There is a plethora of research touting the benefits, value and trend toward video marketing. Marketers are churning out online video content at an unprecedented rate.

According to EMarketer, online video was the fastest growing ad format in 2012 with a nearly 55 percent growth rate1. Still, some marketers are struggling to develop quality video content, stating time and cost as the most common barriers.

It is true that writing, shooting and editing quality video programming requires a lot of time, but the effort pays off. According to MediaPost, 57 percent of consumers say that product videos make them more confident in a purchase and less likely to return an item2. So producing video content can be time and money well spent. But here’s the caveat: Be mindful of how you approach production–or you risk wasting both.

In effort to save money, companies often attempt to take production into their own hands, only to be frustrated with the results, or—more likely—lack of results.  Unless there is a dedicated, in-house production team or at least a project manager with production expertise, the clock may tick ever so slowly and often the end product suffers.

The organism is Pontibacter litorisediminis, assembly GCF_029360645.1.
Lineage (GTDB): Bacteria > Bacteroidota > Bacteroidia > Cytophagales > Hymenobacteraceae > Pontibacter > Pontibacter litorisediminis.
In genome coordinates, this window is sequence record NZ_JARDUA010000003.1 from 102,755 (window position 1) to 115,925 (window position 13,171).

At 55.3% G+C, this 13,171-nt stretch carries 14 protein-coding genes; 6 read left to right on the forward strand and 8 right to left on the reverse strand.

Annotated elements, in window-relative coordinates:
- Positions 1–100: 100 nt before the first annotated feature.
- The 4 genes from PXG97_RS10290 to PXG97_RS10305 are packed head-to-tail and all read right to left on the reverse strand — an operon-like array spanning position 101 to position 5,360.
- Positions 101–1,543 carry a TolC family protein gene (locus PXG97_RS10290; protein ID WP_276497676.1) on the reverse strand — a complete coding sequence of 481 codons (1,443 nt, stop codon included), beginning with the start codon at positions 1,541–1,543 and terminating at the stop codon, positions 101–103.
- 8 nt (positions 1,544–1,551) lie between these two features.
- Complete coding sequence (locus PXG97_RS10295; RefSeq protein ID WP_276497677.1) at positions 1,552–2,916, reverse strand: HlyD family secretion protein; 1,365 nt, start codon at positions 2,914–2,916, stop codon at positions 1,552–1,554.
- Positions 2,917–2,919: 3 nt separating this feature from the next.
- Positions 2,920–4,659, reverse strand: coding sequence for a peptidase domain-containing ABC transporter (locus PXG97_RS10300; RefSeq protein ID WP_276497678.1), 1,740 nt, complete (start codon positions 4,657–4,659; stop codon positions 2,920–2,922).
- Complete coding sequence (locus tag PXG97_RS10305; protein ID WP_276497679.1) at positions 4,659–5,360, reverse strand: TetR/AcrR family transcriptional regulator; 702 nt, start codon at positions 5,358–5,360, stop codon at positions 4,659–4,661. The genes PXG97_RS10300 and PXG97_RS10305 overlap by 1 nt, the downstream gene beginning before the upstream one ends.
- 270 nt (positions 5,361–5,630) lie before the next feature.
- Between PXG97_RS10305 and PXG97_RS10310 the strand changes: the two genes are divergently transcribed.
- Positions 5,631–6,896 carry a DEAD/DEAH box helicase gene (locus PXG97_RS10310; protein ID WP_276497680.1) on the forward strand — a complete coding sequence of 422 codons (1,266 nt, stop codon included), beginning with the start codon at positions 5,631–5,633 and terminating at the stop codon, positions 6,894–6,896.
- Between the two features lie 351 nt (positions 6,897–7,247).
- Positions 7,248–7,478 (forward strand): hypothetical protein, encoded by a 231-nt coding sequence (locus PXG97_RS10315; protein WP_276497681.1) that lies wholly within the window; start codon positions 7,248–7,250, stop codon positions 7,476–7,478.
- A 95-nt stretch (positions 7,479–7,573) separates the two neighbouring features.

The good news is there’s an easy solution that will get your project done in a timely manner. Hire a professional.

Production is truly an area where outsourcing to an expert pays dividends. Besides freeing you up to conquer other tasks, hiring an outside contractor provides a fresh perspective and an objective eye on your products and services.

As an independent producer with full-service production capabilities, I travel all over the world to help corporations produce broadcast-quality programming, often becoming an integral part of their marketing team. I have worked with some clients for well over a decade. Why? My clients say they enjoy working with our team because they can trust us to work in autonomy to delivery a turn-key product on time and within budget.